“Five myths about Americans in prison”

Myths abound in U.S. society when prison and inmates are concerned.  Media and policy decisions have too-often drawn upon “tough on crime” stances.  The result is that we as a society have become inundated with misconceptions about the criminal justice system, while prisons have become overcrowded and racial disparities only get bigger.

What is the work of the church in this?  Perhaps a good place to start is to address the misconceptions we may live with still.  An editorial in today’s Washington Post helps shine light on some common ones:

  • crime has fallen because incarceration has risen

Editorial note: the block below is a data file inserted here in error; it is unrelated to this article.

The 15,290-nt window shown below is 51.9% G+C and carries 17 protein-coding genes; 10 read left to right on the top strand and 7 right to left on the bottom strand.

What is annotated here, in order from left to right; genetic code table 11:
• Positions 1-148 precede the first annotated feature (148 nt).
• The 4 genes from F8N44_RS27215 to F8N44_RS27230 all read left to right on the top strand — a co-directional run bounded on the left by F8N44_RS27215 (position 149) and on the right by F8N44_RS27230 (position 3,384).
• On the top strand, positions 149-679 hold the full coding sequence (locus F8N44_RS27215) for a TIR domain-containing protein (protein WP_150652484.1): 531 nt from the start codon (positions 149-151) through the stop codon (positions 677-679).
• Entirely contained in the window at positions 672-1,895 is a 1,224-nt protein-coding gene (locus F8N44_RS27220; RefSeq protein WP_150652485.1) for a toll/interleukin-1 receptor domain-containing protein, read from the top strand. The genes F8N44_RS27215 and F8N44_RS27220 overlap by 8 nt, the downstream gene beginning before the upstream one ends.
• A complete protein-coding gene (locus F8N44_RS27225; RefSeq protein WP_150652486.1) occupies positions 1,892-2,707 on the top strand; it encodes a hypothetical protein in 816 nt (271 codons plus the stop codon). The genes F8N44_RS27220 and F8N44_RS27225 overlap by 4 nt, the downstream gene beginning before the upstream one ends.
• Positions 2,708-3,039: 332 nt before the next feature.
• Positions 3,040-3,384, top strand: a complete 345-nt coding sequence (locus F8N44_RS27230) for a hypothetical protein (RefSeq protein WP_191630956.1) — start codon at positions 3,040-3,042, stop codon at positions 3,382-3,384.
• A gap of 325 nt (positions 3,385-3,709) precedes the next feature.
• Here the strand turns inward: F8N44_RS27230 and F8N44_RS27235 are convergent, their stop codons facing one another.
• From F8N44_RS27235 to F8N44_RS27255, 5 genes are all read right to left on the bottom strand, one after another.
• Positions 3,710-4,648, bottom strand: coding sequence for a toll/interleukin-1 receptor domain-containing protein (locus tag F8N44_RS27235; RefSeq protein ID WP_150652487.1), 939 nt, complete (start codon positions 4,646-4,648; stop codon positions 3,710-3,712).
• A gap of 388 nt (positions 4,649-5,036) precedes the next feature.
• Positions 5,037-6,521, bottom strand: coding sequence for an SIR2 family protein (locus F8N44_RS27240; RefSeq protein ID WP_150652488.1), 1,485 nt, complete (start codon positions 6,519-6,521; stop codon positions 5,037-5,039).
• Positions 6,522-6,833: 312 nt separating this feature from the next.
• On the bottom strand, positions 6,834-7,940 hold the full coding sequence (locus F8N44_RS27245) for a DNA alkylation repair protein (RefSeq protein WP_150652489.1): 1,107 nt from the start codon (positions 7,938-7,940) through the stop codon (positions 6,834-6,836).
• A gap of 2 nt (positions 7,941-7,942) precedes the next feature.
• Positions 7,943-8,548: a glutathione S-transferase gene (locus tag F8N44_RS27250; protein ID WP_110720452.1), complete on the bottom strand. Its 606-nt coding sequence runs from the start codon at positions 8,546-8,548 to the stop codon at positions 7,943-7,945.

• the prison population is rising because more people are being sentenced to prison
  • helping prisoners rejoin society will substantially reduce the prison population
  • there’s a link between race and crime
  • racial disparities in incarceration reflect police and judge’s racial prejudice
Scripture offers us an opportunity to step outside of society’s misconceptions and envision a new community which offers restoration for those who are hurt as well as for those who hurt others.  Setting aside myths may allow us an opportunity to redefine what the criminal justice system means for us, and for the millions of men, women and children affected by the system.

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